Running For Office As An Introvert
by Bri’ ana Odom, MS.Ed
So you want to run for office, but not sure if you can?
The thought spurs from a feeling that you may have always had, or perhaps it has become more consistent as you’ve grown older: the feeling that you often enjoy your own company more than the company of those around you. Whereas others must be around many people to feel whole, you are solidified in your enjoyment of alone time and the occasional presence of one or two companions. And while it’s not that you don’t have a vision for what you want to and can accomplish as an introvert, it’s just that you don’t quite feel that you have a “political” personality.
Oh, but how wrong you are.
There is a misconception that every leader must be an extreme extrovert. The archetype of a politician throughout history has been that of a man (sigh) who is constantly surrounded by people at all times—a man who has no problem speaking out on any and every topic without any hesitation. But the face of politics is changing and we, therefore, must change our thinking and throw out the tired norms. A record number of women were elected in 2022, at the state and national level. And so it only makes sense that as we think of issues of diversity, as we think of changing the face of leadership in politics, we must also remind ourselves not to forget to acknowledge and support differing personality types and leadership styles.
No, there is nothing wrong with being an extrovert, but it must also be said that there is nothing wrong with identifying as an introvert. Introverts are often written off as unsociable, noncommittal, and or generally resistant to leading, but introverts are so much more than these perceived “shortcomings” and can contribute an interesting perspective to their communities and networks.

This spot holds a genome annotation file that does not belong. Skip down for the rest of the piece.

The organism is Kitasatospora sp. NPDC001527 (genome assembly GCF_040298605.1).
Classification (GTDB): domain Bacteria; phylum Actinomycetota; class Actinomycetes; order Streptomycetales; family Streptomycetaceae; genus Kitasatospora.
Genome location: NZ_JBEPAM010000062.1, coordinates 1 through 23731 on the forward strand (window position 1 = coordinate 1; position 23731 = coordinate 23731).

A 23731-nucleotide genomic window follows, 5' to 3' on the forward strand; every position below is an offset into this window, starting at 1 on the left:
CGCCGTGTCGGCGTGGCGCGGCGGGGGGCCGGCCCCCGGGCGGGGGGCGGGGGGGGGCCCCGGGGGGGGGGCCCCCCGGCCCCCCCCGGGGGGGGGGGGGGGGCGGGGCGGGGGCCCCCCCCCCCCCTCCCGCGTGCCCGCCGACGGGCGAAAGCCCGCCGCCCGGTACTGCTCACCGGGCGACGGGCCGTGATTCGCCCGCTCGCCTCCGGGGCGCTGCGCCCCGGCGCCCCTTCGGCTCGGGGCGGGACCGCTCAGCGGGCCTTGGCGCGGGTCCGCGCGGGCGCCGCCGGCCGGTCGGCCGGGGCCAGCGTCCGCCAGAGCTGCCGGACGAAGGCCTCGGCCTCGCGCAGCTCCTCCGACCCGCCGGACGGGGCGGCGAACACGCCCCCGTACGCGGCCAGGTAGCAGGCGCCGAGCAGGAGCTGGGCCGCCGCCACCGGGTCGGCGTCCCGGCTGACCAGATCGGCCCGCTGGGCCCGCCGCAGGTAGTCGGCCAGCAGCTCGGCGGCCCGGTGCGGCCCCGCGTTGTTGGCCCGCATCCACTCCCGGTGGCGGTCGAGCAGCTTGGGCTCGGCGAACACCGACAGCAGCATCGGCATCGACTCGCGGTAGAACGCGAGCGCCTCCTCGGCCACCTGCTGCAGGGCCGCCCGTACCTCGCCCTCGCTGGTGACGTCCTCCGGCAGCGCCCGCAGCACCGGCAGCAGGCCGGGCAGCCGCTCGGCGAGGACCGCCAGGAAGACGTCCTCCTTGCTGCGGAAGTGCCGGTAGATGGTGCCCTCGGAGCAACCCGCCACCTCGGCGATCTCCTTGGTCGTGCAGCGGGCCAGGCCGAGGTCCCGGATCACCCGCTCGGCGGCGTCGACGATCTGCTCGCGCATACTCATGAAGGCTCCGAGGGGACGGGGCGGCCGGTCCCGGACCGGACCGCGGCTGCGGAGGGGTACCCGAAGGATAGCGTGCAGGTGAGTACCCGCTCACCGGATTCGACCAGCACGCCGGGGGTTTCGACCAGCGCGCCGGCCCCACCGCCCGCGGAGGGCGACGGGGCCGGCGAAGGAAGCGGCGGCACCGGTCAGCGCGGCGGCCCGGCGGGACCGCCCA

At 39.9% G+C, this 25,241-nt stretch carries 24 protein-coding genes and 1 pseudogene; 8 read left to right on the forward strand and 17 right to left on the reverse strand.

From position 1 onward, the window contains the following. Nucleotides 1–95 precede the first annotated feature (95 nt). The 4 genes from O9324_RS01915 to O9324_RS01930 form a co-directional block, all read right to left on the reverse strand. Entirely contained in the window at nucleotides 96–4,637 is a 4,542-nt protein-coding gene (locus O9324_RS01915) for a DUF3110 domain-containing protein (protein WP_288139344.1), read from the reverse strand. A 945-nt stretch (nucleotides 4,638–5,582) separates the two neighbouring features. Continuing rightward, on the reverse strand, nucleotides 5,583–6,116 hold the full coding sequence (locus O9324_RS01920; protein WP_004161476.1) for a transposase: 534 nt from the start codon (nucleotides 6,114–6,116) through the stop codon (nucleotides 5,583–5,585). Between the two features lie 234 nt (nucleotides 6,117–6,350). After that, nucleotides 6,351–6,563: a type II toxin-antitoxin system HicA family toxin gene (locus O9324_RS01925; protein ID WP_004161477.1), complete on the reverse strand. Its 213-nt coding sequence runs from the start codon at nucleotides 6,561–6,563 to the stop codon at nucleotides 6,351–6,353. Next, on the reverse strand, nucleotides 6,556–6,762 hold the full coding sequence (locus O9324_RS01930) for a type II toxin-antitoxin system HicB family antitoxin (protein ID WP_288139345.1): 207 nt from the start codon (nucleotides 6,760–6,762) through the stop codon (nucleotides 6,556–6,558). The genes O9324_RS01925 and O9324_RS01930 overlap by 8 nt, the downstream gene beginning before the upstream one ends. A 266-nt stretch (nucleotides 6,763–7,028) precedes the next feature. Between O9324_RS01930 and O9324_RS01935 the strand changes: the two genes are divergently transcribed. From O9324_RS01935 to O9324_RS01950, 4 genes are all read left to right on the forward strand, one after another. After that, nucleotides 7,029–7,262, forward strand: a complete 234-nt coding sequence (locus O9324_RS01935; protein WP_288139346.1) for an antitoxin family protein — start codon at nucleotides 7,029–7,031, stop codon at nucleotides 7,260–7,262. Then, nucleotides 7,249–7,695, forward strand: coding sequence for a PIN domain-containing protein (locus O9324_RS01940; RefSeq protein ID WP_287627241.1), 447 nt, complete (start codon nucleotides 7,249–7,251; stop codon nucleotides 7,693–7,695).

Quiet Revolution, founded by Susan Cain, author of Quiet: The Power of Introverts in a World That Can’t Stop Talking and Quiet Power: The Secret Strengths of Introverts, is an online resource dedicated to supporting introverts to tap into the power of their quieter dispositions and to excel in all aspects of life by doing so. Through podcasts, articles, and book recommendations, Cain encourages introverts to learn more about their character. Check out a Quiet Place to take that first step in unlocking the full potential of your leadership and leveraging your strengths! If you do not consider yourself to be an introvert, take some time to explore the website and learn how to best support the introverted women in your life.
To those women who may not always be the first to speak up but still have a lot to say: you are seen, you are heard, and know that your leadership style is more than valid. It is needed. Understand that you do not need to be that person who is always surrounded by people to make a difference; know that there is strength in your ability for reflection and that She Should Run wants you to be among the 250,000 women that run for office by 2030.
So you want to run for office as an introvert? You can. And you can win. Join the more than 30,000 women in the She Should Run Community to start carving out your own unique path to public office.
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